Engineering solutions provider Bearing Man Group (BMG) Namibia says its focus this year is on growing the Namibian mining industry through its integrated solutions.
The company has had a presence in the country since 1996 and currently employs about 40 locals at its branches in Windhoek, Swakopmund and Oranjemund.
An example of the integrated solutions that the company offers the mining industry is its involvement in retrofitting a dense media separation (DMS) plant and in plant expansion at the Okorusu fluorspar mine, situated on the edge of an extinct volcano 60 km north-west of Otjiwarongo, Namibia.
“BMG’s scope of work on the project involved the mechanical design and supply of 15 conveyors, with a total length of almost 2 000 m. What made this project unique was that we supplied all the conveyor equipment, including idlers, head and tail pulleys, complete with bearing and plummer blocks, as well as the geared drives and conveyor belt, from our own product range.
“Our design team designed the mechanical requirement of the drives from basic principles, selected drives from our international Nord range of gearboxes, fitted BMG’s electrical motors on to them and supplied a full drive solution,” says BMG Namibia manager of operations Cilliers van Wyk.
The supplied equipment had an estimated value of R6-million and the project was completed and commissioned in June last year.
“This is typically the size of the projects we handle. We also work on bigger projects, which are closely monitored by our project team in South Africa,” says Van Wyk.
He notes that the company offers a vendor- managed inventory system, where BMG stores and manages the mines’ stock on site.
“We hope to continually develop this service offering and, hopefully, will supply all Namibian mines in the future. It gives the customer the luxury of not having to commit capital to buy spares,” Van Wyk says.
All the commissioning spares for the Okorusu expansion project are now stored at the company’s Windhoek branch, two hours from the project site.
“BMG Namibia takes the approach that we own the equipment on that mine; therefore, it should remain our responsibility to ensure that the equipment indeed delivers on the designed capacities,” says Van Wyk.
He explains that the main challenge of the Okorusu expansion project was the difficult terrain, as the project is situated on top of a mountain. Access was, therefore, limited, except when special four-by-four vehicles were used.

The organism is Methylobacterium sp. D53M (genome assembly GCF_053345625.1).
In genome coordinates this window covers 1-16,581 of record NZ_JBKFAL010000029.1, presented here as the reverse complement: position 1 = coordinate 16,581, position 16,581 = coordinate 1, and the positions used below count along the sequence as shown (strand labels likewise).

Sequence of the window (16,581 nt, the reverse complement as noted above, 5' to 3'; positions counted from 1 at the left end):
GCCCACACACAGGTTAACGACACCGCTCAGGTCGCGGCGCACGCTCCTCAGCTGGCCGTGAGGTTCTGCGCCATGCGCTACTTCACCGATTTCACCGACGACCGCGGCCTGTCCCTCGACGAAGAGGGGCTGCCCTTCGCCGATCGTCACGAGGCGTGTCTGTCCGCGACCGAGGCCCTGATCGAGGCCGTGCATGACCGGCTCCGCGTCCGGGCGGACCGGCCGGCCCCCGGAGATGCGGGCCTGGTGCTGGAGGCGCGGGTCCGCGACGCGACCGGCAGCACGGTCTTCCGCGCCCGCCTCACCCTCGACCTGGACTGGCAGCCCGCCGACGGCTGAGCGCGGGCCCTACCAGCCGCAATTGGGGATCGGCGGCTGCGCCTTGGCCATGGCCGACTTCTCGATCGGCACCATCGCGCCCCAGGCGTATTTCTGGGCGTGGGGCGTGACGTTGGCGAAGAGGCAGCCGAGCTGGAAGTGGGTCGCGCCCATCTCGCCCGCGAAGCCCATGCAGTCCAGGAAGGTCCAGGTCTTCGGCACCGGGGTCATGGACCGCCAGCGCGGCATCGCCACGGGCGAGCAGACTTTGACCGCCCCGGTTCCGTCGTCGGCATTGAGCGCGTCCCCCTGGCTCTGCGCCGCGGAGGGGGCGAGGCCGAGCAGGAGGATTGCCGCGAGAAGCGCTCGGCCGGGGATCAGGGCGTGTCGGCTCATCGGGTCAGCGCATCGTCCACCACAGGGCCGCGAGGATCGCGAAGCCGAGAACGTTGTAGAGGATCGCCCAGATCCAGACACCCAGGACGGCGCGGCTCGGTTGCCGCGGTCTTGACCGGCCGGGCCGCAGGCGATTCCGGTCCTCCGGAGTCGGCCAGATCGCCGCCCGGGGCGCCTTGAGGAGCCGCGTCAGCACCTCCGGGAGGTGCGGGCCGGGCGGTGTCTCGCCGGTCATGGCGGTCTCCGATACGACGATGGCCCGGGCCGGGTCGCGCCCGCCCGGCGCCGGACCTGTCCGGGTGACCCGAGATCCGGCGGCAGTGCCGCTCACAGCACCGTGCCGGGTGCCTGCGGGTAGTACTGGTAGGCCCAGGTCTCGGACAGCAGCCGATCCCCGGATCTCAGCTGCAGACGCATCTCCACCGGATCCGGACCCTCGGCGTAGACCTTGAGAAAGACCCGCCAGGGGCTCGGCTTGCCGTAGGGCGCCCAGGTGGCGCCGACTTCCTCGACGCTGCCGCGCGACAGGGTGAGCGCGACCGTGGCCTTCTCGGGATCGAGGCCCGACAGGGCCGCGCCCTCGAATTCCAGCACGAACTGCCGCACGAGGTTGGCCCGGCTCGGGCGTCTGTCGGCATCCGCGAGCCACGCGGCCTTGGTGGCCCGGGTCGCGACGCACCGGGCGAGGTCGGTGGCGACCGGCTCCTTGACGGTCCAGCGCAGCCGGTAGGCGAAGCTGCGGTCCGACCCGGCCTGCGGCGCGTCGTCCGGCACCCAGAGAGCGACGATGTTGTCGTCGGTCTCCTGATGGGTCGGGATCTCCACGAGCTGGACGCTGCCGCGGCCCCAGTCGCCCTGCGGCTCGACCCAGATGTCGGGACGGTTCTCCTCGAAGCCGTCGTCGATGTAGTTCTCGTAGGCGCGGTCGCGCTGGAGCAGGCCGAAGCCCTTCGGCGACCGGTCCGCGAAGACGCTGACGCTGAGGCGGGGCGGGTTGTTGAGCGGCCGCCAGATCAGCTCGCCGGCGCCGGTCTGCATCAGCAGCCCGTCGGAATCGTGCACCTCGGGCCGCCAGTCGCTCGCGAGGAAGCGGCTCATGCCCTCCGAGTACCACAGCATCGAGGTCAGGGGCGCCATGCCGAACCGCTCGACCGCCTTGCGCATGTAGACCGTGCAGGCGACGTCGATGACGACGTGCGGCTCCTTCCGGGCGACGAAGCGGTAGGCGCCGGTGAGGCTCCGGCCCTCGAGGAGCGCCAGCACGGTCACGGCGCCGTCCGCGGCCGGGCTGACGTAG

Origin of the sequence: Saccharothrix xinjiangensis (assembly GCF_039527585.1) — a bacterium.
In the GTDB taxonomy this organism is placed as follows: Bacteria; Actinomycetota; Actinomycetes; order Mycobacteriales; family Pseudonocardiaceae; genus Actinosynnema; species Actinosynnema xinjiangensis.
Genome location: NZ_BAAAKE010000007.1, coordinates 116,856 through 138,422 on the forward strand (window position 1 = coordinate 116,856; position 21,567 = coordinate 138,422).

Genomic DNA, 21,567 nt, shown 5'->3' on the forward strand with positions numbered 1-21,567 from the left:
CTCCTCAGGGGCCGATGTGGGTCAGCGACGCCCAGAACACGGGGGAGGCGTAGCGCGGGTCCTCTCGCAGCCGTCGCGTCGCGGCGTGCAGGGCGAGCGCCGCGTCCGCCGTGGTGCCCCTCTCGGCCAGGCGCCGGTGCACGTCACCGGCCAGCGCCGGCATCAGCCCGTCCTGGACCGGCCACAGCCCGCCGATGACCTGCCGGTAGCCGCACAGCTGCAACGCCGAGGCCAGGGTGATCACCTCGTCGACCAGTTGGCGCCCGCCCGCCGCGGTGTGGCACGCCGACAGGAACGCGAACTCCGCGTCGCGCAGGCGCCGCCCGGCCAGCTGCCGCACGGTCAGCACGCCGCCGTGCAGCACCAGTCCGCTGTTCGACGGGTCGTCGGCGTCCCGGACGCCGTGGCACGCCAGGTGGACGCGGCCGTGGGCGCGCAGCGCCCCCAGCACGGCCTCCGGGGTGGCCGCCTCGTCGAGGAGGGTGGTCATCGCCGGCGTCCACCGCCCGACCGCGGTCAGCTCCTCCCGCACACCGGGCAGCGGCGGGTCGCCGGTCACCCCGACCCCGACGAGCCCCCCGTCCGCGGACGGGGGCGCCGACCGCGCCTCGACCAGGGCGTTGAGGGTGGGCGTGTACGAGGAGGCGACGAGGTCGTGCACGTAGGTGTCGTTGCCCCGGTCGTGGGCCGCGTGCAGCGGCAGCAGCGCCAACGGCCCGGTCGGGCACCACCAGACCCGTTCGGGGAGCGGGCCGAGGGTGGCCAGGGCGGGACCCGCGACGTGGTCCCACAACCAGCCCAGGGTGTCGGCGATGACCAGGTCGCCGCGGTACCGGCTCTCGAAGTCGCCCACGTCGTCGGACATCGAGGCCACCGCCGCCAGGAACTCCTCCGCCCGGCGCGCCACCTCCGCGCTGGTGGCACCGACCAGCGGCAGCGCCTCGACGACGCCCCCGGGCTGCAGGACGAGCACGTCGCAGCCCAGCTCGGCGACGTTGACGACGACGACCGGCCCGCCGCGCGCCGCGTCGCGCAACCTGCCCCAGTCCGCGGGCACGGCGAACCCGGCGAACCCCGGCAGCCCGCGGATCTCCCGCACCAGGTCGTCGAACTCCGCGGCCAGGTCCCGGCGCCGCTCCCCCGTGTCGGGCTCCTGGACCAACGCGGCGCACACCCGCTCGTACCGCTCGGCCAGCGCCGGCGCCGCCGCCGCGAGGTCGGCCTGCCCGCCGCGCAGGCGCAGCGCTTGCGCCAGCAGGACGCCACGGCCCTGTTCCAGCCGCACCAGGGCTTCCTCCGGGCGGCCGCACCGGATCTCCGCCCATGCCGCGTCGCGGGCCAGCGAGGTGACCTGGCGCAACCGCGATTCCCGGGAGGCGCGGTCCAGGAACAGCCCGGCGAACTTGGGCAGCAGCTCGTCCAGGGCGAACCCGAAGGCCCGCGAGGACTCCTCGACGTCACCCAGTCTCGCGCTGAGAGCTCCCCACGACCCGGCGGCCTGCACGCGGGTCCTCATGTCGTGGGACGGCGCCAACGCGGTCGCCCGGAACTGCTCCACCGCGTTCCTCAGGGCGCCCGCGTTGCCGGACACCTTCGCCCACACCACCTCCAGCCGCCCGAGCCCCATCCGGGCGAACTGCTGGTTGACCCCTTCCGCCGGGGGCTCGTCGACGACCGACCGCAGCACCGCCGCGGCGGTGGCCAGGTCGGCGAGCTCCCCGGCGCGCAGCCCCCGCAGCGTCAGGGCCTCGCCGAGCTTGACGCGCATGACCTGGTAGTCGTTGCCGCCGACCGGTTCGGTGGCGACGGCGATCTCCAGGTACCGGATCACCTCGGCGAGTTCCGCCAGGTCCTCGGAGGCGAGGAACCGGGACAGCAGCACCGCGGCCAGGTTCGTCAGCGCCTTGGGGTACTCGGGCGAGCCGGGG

“The challenges of working in Namibia, in general, include the presence of only a few customers in a big country, which entails driving over great distances, and competition from South African and other multinational companies. BMG Namibia employs locals and focuses on training them using the training programme of our international partner, BMG SA,” he states.
Van Wyk notes that the future of the Nami- bian mining industry is looking positive, with increased activity in all areas of the country.
“In the area serviced by our Oranjemund branch, there are several upgrade projects and a new mine is opening at Sendelingsdrift. Mining company Glencore is considering the launch of an expansion project at its zinc mine, in Rosh Pinah, and Skorpion Zinc is considering the extension of its current life- of-mine, where we hope to be involved.
“In the Swakopmund area, uranium mining company Husab Uranium is on the brink of opening a new mine, which will boost the economy. In the area serviced by our Windhoek branch, copper smelting company Namibia Customs Smelter wants to increase tonnages at its plant in Tsumeb, in northern Namibia.
“There are also new developments: the building of an acid plant and the reopening of the mine at the Tschudi copper deposit, owned by international mining giant Weatherly International,” states Van Wyk, noting that the most exciting development is a new gold mine being opened by Canadian mining company B2Gold.
This, he says, will lead to substantial growth in the mining sector.
“We plan to offer our services to all the new, developing and existing mining companies in the country and hope to see the industry soar to new heights in 2013,” Van Wyk concludes.